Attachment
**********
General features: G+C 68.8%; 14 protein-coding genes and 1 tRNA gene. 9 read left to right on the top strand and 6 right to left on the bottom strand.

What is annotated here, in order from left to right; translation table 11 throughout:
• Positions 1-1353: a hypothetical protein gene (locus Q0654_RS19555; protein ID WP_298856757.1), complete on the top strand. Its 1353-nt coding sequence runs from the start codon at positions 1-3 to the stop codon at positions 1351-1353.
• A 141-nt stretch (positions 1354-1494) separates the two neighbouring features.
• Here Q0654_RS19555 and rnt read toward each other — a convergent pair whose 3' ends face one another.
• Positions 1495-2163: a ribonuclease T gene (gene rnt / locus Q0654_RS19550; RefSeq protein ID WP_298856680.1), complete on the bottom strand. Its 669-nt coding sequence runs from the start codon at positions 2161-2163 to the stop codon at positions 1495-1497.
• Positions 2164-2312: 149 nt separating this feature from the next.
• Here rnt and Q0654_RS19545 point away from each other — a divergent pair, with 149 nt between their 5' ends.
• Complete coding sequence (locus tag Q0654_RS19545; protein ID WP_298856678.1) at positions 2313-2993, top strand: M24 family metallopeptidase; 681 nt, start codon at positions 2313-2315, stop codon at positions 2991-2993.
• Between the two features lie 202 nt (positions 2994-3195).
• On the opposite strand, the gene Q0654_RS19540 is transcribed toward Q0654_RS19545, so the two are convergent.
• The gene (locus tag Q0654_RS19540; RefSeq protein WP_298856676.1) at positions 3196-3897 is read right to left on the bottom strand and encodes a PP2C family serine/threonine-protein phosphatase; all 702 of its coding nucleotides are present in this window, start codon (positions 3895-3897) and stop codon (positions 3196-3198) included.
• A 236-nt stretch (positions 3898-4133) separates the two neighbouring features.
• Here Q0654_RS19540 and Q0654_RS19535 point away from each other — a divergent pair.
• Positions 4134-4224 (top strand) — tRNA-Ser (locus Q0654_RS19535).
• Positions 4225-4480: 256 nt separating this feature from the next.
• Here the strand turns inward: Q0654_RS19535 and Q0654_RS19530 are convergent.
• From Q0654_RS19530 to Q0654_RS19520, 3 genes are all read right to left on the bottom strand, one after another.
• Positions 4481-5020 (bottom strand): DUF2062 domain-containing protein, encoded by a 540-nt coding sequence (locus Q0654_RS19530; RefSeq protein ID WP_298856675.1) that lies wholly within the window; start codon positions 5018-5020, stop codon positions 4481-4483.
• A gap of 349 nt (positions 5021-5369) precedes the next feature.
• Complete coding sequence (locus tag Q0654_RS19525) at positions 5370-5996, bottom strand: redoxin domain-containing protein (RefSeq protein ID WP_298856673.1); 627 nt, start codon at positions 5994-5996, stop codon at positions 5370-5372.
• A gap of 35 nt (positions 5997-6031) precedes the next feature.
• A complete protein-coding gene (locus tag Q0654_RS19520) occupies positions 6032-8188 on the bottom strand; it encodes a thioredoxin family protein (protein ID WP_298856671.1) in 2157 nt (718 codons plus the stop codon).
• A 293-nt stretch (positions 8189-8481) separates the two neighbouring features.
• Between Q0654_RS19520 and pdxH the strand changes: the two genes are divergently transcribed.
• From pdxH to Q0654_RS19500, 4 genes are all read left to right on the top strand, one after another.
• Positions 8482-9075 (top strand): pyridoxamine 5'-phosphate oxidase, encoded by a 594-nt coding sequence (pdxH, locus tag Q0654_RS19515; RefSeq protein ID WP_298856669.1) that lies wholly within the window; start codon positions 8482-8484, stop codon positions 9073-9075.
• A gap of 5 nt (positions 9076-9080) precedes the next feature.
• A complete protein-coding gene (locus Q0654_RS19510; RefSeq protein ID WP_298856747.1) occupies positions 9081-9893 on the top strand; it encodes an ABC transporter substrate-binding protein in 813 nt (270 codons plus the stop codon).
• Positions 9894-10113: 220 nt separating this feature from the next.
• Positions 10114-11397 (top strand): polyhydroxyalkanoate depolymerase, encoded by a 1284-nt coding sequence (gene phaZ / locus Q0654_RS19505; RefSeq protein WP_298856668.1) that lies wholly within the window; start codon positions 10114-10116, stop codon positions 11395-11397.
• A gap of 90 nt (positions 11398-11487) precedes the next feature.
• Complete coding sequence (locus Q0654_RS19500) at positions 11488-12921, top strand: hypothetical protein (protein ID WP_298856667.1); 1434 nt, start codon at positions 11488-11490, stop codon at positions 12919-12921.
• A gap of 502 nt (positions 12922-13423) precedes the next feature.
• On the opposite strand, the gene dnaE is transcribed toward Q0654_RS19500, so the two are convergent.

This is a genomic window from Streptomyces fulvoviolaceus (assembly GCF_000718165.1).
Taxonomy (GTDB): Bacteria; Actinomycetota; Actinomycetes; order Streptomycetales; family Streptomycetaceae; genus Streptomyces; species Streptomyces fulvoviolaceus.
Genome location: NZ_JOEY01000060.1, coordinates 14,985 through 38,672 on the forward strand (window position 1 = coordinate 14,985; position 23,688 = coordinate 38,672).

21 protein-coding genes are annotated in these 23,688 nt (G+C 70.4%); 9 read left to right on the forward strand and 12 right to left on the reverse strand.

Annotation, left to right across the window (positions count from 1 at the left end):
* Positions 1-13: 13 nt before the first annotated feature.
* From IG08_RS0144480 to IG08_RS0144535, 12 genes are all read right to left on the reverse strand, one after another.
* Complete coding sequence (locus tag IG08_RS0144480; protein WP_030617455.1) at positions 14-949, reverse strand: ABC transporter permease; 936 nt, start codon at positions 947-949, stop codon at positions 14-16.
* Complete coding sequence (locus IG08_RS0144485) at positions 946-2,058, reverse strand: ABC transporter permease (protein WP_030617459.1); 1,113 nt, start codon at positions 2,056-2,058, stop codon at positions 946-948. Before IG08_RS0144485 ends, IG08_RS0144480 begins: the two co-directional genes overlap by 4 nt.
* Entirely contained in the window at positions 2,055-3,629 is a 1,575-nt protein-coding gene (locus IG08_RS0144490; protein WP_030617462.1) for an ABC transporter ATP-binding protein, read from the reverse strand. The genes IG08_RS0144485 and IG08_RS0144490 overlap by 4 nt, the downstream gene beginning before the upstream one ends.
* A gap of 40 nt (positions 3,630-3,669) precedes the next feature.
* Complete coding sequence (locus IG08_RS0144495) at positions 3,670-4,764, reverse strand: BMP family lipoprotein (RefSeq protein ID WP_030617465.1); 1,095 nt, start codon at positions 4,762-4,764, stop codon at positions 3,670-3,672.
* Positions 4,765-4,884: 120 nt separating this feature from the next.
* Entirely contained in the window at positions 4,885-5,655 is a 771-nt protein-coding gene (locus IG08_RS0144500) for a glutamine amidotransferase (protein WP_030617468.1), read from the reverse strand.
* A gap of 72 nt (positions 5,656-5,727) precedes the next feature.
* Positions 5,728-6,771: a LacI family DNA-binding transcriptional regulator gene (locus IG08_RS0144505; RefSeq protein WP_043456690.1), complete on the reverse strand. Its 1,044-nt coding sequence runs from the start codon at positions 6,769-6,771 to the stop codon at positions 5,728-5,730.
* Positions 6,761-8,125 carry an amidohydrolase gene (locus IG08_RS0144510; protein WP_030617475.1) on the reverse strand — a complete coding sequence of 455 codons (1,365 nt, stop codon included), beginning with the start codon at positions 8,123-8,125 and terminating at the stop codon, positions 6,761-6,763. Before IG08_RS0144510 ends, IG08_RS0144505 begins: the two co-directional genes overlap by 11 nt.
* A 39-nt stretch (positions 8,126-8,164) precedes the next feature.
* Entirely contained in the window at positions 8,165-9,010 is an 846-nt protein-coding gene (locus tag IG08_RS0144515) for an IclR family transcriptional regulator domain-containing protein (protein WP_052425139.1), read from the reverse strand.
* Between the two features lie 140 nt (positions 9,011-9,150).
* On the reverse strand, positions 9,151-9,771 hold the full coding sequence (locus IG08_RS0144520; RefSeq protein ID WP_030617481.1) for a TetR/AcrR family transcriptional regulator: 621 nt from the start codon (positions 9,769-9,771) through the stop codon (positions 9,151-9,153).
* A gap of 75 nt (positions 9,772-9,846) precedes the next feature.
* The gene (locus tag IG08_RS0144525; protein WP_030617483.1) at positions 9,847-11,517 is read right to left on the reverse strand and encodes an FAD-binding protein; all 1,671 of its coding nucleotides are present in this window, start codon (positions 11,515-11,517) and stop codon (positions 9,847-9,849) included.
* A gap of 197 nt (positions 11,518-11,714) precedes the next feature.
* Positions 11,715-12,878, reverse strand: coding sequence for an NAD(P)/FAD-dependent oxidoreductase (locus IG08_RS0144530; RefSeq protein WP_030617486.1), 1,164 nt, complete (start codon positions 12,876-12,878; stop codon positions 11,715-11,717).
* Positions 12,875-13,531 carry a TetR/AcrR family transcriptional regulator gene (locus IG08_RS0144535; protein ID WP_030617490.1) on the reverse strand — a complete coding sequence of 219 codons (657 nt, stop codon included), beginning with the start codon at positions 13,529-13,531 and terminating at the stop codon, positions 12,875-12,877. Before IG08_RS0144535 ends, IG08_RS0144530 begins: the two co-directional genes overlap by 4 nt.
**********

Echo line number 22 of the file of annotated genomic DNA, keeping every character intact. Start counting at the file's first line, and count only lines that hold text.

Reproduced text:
• A gap of 35 nt (positions 5997-6031) precedes the next feature.